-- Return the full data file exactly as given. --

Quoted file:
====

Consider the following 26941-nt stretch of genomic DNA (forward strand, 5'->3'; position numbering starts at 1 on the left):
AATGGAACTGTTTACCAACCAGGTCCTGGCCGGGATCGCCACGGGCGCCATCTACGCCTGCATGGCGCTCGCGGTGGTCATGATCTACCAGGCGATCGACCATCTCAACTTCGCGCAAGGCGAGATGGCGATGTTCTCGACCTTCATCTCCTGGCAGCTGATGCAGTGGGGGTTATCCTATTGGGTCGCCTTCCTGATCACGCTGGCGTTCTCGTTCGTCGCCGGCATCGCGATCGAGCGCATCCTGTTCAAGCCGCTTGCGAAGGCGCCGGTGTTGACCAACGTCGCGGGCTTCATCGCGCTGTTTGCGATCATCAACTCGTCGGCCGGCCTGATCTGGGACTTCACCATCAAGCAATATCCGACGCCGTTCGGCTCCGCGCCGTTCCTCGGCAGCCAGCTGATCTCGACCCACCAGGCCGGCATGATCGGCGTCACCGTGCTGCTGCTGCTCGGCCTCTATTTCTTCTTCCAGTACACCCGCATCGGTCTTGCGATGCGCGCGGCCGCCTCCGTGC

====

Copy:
Consider the following 26941-nt stretch of genomic DNA (forward strand, 5'->3'; position numbering starts at 1 on the left):
AATGGAACTGTTTACCAACCAGGTCCTGGCCGGGATCGCCACGGGCGCCATCTACGCCTGCATGGCGCTCGCGGTGGTCATGATCTACCAGGCGATCGACCATCTCAACTTCGCGCAAGGCGAGATGGCGATGTTCTCGACCTTCATCTCCTGGCAGCTGATGCAGTGGGGGTTATCCTATTGGGTCGCCTTCCTGATCACGCTGGCGTTCTCGTTCGTCGCCGGCATCGCGATCGAGCGCATCCTGTTCAAGCCGCTTGCGAAGGCGCCGGTGTTGACCAACGTCGCGGGCTTCATCGCGCTGTTTGCGATCATCAACTCGTCGGCCGGCCTGATCTGGGACTTCACCATCAAGCAATATCCGACGCCGTTCGGCTCCGCGCCGTTCCTCGGCAGCCAGCTGATCTCGACCCACCAGGCCGGCATGATCGGCGTCACCGTGCTGCTGCTGCTCGGCCTCTATTTCTTCTTCCAGTACACCCGCATCGGTCTTGCGATGCGCGCGGCCGCCTCCGTGC